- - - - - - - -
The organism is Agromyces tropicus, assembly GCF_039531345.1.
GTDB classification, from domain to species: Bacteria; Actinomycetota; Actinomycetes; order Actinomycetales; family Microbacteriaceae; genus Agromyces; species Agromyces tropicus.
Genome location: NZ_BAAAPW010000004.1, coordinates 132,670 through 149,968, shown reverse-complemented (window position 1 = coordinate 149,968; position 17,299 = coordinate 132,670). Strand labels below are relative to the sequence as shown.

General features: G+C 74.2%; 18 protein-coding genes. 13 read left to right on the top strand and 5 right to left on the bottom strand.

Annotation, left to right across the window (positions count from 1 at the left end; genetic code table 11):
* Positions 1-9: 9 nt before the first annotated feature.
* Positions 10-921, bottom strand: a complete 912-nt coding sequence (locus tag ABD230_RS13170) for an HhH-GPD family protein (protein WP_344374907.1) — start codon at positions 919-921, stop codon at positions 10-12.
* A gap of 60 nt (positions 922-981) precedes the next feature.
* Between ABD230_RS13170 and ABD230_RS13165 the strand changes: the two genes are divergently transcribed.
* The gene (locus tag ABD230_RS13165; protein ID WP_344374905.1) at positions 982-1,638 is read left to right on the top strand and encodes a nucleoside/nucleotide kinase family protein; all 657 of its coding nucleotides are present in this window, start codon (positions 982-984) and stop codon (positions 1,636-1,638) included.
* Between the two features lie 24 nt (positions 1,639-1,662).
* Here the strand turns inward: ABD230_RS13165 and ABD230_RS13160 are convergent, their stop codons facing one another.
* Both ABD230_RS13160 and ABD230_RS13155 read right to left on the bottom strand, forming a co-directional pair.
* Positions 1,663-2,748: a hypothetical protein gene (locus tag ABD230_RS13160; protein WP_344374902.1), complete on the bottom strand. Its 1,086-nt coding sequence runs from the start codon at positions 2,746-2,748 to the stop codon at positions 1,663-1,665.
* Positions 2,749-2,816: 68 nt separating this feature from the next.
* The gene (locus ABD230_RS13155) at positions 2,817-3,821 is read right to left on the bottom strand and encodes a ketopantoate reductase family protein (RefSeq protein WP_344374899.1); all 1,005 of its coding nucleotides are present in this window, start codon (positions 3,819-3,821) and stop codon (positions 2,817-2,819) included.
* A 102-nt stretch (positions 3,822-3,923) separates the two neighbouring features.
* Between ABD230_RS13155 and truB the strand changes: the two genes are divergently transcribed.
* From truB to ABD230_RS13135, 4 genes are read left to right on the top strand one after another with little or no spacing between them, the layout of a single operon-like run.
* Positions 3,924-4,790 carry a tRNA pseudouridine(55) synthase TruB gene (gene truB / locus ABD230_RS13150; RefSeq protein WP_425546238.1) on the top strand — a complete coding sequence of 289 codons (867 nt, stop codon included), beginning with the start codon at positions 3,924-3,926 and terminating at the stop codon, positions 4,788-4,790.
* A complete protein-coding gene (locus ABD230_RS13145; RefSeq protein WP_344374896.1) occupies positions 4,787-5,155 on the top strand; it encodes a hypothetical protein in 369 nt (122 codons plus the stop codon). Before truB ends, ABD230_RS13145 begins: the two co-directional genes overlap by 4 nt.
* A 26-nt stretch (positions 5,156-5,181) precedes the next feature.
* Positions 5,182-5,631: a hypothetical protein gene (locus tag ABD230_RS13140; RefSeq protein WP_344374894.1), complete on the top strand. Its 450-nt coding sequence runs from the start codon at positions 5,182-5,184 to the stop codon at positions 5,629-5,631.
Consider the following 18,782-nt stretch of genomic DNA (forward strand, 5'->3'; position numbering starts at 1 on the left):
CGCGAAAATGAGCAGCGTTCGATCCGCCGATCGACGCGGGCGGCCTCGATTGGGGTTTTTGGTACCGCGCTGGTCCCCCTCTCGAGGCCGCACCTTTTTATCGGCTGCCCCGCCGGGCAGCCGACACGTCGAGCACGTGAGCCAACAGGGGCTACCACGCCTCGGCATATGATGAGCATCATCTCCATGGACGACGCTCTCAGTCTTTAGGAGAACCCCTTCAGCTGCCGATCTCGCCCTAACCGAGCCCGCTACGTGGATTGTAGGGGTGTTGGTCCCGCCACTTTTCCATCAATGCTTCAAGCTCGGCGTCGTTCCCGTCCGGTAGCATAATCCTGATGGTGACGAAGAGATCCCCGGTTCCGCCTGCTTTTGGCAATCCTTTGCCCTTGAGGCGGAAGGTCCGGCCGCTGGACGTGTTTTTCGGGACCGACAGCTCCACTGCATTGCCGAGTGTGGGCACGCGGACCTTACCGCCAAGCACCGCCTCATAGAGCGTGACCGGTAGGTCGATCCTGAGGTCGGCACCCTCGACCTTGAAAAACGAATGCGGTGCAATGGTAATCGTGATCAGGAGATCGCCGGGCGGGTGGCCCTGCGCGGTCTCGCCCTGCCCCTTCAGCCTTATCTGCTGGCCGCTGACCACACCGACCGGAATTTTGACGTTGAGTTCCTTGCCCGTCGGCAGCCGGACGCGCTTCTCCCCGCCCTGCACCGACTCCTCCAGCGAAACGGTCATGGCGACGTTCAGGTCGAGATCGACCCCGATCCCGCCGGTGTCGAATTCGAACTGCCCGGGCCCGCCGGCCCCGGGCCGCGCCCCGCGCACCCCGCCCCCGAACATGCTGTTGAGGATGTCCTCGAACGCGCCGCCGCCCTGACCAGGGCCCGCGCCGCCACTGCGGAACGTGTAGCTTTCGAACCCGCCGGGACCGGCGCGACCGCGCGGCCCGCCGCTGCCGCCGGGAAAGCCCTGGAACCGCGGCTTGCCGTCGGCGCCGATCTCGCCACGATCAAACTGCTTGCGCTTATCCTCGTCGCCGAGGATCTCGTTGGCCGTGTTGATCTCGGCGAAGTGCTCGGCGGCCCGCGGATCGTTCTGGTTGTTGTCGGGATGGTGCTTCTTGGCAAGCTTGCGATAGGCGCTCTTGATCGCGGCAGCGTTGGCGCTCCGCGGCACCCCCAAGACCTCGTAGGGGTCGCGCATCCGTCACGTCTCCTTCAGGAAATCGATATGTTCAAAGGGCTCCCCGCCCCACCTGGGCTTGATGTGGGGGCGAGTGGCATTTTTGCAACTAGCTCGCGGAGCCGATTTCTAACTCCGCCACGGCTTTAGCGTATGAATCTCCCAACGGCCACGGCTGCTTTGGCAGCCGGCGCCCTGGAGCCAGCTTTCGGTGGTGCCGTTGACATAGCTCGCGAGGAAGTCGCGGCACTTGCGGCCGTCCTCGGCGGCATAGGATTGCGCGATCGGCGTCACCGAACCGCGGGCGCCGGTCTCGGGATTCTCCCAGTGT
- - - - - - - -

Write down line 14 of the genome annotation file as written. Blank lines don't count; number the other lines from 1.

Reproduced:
* Positions 1,663-2,748: a hypothetical protein gene (locus tag ABD230_RS13160; protein WP_344374902.1), complete on the bottom strand. Its 1,086-nt coding sequence runs from the start codon at positions 2,746-2,748 to the stop codon at positions 1,663-1,665.